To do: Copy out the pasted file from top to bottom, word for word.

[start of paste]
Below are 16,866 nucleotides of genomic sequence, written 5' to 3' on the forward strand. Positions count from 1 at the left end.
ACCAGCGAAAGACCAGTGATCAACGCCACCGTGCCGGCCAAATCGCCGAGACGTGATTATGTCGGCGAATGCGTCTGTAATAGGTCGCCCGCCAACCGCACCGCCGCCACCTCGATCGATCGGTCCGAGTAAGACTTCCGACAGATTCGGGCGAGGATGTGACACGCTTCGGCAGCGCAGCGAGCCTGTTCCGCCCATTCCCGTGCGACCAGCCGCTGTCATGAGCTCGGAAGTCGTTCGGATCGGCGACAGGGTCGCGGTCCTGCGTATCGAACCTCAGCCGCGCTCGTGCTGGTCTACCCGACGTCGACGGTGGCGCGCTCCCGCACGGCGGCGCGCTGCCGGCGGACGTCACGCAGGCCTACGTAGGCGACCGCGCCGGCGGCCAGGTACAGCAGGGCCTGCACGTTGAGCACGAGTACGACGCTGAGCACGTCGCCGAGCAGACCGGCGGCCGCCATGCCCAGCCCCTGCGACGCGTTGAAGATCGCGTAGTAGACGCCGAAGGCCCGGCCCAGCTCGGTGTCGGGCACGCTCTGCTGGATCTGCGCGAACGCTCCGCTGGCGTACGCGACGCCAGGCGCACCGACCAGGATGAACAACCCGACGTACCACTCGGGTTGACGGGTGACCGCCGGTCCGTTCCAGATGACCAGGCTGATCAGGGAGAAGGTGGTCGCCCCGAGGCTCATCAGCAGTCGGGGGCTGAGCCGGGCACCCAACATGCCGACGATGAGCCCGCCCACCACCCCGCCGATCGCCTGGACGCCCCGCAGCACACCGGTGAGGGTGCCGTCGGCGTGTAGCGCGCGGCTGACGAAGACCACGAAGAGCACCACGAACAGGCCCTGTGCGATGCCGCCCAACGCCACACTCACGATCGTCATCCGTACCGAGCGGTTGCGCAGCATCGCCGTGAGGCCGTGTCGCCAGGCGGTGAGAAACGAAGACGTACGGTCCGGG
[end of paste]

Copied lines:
Below are 16,866 nucleotides of genomic sequence, written 5' to 3' on the forward strand. Positions count from 1 at the left end.
ACCAGCGAAAGACCAGTGATCAACGCCACCGTGCCGGCCAAATCGCCGAGACGTGATTATGTCGGCGAATGCGTCTGTAATAGGTCGCCCGCCAACCGCACCGCCGCCACCTCGATCGATCGGTCCGAGTAAGACTTCCGACAGATTCGGGCGAGGATGTGACACGCTTCGGCAGCGCAGCGAGCCTGTTCCGCCCATTCCCGTGCGACCAGCCGCTGTCATGAGCTCGGAAGTCGTTCGGATCGGCGACAGGGTCGCGGTCCTGCGTATCGAACCTCAGCCGCGCTCGTGCTGGTCTACCCGACGTCGACGGTGGCGCGCTCCCGCACGGCGGCGCGCTGCCGGCGGACGTCACGCAGGCCTACGTAGGCGACCGCGCCGGCGGCCAGGTACAGCAGGGCCTGCACGTTGAGCACGAGTACGACGCTGAGCACGTCGCCGAGCAGACCGGCGGCCGCCATGCCCAGCCCCTGCGACGCGTTGAAGATCGCGTAGTAGACGCCGAAGGCCCGGCCCAGCTCGGTGTCGGGCACGCTCTGCTGGATCTGCGCGAACGCTCCGCTGGCGTACGCGACGCCAGGCGCACCGACCAGGATGAACAACCCGACGTACCACTCGGGTTGACGGGTGACCGCCGGTCCGTTCCAGATGACCAGGCTGATCAGGGAGAAGGTGGTCGCCCCGAGGCTCATCAGCAGTCGGGGGCTGAGCCGGGCACCCAACATGCCGACGATGAGCCCGCCCACCACCCCGCCGATCGCCTGGACGCCCCGCAGCACACCGGTGAGGGTGCCGTCGGCGTGTAGCGCGCGGCTGACGAAGACCACGAAGAGCACCACGAACAGGCCCTGTGCGATGCCGCCCAACGCCACACTCACGATCGTCATCCGTACCGAGCGGTTGCGCAGCATCGCCGTGAGGCCGTGTCGCCAGGCGGTGAGAAACGAAGACGTACGGTCCGGG